12d View

12d View allows 12d Model customers and non-12d Model customers to view 12d Model projects and aggregate other industry data in a single 3D platform. 12d View is great for engineers, staff onsite who want to view civil data in 3D or anyone who doesn’t have access to a full 12d Model licence and wants to view 3D data.

12d View is free to all users – simply download and register the program from our website, or you can even run 12d View unregistered.

We chatted with Michael (Mick) Connor – Survey Manager at Fulton Hogan – about his team’s use of 12d Model with 12d View (and 12d Synergy), especially on the Sydney B-Line bus project. Mick has over 19 years’ experience in surveying, so we definitely value his opinions on such matters! Fulton Hogan is a large infrastructure, construction, roadworks, and aggregate supplier company in New Zealand, which is also active in wider Australasia. The company was founded by Julius Fulton and Robert Hogan in Dunedin in 1933 (Source: Wikipedia).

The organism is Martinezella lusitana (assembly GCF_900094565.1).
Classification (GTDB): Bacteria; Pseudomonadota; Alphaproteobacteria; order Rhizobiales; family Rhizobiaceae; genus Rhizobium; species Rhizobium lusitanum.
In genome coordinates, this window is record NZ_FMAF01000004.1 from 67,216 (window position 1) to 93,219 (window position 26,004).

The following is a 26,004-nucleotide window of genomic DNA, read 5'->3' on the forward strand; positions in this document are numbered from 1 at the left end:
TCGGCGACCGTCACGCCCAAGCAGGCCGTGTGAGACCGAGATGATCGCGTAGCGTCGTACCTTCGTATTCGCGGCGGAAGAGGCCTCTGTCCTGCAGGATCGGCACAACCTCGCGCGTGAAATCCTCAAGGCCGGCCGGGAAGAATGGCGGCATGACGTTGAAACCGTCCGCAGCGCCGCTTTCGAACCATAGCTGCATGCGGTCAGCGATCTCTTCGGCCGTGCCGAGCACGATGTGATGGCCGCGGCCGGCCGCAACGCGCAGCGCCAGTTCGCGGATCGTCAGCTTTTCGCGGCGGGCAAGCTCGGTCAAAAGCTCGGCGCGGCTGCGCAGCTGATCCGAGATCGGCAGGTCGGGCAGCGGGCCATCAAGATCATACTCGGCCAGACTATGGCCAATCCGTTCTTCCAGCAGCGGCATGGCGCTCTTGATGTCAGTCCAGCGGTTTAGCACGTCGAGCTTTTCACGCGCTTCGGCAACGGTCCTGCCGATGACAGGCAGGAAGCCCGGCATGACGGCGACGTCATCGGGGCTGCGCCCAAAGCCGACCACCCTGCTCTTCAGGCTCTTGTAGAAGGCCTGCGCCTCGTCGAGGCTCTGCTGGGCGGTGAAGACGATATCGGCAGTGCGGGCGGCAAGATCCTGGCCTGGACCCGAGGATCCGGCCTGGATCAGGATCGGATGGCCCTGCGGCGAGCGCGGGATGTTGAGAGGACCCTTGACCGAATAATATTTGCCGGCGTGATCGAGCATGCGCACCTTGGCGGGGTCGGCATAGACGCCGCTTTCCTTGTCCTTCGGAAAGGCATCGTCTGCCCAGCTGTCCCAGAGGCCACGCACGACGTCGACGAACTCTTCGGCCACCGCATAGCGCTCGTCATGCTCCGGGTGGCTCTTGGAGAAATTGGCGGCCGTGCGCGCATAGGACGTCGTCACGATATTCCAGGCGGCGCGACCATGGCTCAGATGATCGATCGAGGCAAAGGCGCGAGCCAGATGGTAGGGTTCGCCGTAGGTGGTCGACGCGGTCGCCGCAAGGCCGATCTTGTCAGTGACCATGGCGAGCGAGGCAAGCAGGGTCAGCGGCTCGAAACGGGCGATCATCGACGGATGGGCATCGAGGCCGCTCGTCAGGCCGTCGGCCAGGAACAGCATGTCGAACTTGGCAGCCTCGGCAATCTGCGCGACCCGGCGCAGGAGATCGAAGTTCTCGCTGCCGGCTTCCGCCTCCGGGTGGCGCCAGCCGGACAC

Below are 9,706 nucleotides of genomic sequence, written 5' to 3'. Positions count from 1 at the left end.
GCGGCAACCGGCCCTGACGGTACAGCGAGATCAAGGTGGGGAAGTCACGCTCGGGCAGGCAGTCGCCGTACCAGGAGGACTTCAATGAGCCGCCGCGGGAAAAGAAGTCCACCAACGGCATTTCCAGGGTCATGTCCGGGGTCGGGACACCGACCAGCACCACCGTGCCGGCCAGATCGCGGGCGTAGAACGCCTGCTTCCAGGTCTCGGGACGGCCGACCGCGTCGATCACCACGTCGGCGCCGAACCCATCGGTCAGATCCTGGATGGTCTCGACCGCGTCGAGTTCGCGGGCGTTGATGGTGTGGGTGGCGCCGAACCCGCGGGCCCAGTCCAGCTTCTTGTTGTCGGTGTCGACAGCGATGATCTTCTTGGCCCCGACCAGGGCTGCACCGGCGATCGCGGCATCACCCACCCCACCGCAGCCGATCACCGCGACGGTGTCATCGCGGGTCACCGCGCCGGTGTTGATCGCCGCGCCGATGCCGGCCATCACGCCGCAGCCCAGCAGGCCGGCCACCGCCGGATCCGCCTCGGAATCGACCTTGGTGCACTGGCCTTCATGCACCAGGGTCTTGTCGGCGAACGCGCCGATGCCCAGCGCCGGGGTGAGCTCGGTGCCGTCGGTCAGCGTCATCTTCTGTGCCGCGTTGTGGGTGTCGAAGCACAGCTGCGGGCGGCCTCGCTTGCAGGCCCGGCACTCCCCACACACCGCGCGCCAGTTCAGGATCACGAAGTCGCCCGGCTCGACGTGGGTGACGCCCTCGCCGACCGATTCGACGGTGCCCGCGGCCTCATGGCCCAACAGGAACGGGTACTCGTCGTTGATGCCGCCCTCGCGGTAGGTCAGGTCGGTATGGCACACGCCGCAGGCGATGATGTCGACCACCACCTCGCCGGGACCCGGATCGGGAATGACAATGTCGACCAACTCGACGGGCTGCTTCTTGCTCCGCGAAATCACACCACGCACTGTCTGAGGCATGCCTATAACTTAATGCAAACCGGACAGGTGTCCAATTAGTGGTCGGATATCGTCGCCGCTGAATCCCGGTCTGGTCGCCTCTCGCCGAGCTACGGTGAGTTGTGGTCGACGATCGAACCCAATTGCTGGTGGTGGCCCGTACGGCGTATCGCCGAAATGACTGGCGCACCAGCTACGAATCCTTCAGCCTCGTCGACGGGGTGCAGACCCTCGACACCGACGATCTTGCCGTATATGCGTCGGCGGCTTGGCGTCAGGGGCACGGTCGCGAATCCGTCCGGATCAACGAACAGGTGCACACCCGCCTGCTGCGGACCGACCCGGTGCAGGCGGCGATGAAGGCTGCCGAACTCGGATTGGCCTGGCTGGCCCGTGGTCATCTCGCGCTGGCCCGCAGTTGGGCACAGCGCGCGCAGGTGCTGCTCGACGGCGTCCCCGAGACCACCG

The Sydney B-Line bus project has revolutionised bus travel along the Northern Beaches and Lower North Shore into the northern end of the CBD. Such an ambitious project presented certain challenges, including narrow corridors, especially through Neutral Bay and Cremorne, where roads are congested with utilities.

With the help of 12d Model with the 12d Viewer (12d View), Mick and his team were able to alleviate the strain of such an enormous project detracting from their day-to-day work. When their engineers were able to harness the power of 12d View for their utility analysis, time, cost and quality benefits ensued, meaning the engineers involved in the project were afforded greater ownership and accountability, leading to a greater sense of empowerment. In turn, this allowed Mick to gain back some much-needed time each day, because he no longer needed to oversee other processes as much.

12d View screenshot
12d View screenshot

Mick said the installation process for adding 12d View was simple. Then once he added it on, he simply ran a Chain to output the models he needed on a weekly basis, and the designers would just read that in using drag-and-drop.

You can watch Mick’s full presentation here.